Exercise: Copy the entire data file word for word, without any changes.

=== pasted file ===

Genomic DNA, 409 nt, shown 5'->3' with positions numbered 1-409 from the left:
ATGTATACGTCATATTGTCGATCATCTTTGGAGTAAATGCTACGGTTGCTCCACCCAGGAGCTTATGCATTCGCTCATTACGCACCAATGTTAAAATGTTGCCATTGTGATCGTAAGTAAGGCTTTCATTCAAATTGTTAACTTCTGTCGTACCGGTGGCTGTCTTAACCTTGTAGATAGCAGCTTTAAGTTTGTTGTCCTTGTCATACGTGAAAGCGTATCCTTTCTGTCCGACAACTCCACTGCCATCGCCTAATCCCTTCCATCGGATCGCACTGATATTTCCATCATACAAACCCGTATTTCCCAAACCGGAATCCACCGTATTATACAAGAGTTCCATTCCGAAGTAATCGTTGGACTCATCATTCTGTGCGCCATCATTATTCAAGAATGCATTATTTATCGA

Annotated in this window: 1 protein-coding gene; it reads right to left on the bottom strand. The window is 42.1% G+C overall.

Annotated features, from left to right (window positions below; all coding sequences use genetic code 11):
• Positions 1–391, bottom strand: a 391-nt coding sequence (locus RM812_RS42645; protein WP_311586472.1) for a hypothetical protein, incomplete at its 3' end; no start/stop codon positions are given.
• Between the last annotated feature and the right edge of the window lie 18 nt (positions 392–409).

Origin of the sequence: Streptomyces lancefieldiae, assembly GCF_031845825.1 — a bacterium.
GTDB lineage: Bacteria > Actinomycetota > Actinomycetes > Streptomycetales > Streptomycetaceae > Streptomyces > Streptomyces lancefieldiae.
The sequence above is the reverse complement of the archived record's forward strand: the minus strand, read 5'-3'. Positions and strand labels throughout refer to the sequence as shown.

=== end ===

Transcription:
Genomic DNA, 409 nt, shown 5'->3' with positions numbered 1-409 from the left:
ATGTATACGTCATATTGTCGATCATCTTTGGAGTAAATGCTACGGTTGCTCCACCCAGGAGCTTATGCATTCGCTCATTACGCACCAATGTTAAAATGTTGCCATTGTGATCGTAAGTAAGGCTTTCATTCAAATTGTTAACTTCTGTCGTACCGGTGGCTGTCTTAACCTTGTAGATAGCAGCTTTAAGTTTGTTGTCCTTGTCATACGTGAAAGCGTATCCTTTCTGTCCGACAACTCCACTGCCATCGCCTAATCCCTTCCATCGGATCGCACTGATATTTCCATCATACAAACCCGTATTTCCCAAACCGGAATCCACCGTATTATACAAGAGTTCCATTCCGAAGTAATCGTTGGACTCATCATTCTGTGCGCCATCATTATTCAAGAATGCATTATTTATCGA

Annotated in this window: 1 protein-coding gene; it reads right to left on the bottom strand. The window is 42.1% G+C overall.

Annotated features, from left to right (window positions below; all coding sequences use genetic code 11):
• Positions 1–391, bottom strand: a 391-nt coding sequence (locus RM812_RS42645; protein WP_311586472.1) for a hypothetical protein, incomplete at its 3' end; no start/stop codon positions are given.
• Between the last annotated feature and the right edge of the window lie 18 nt (positions 392–409).

Origin of the sequence: Streptomyces lancefieldiae, assembly GCF_031845825.1 — a bacterium.
GTDB lineage: Bacteria > Actinomycetota > Actinomycetes > Streptomycetales > Streptomycetaceae > Streptomyces > Streptomyces lancefieldiae.
The sequence above is the reverse complement of the archived record's forward strand: the minus strand, read 5'-3'. Positions and strand labels throughout refer to the sequence as shown.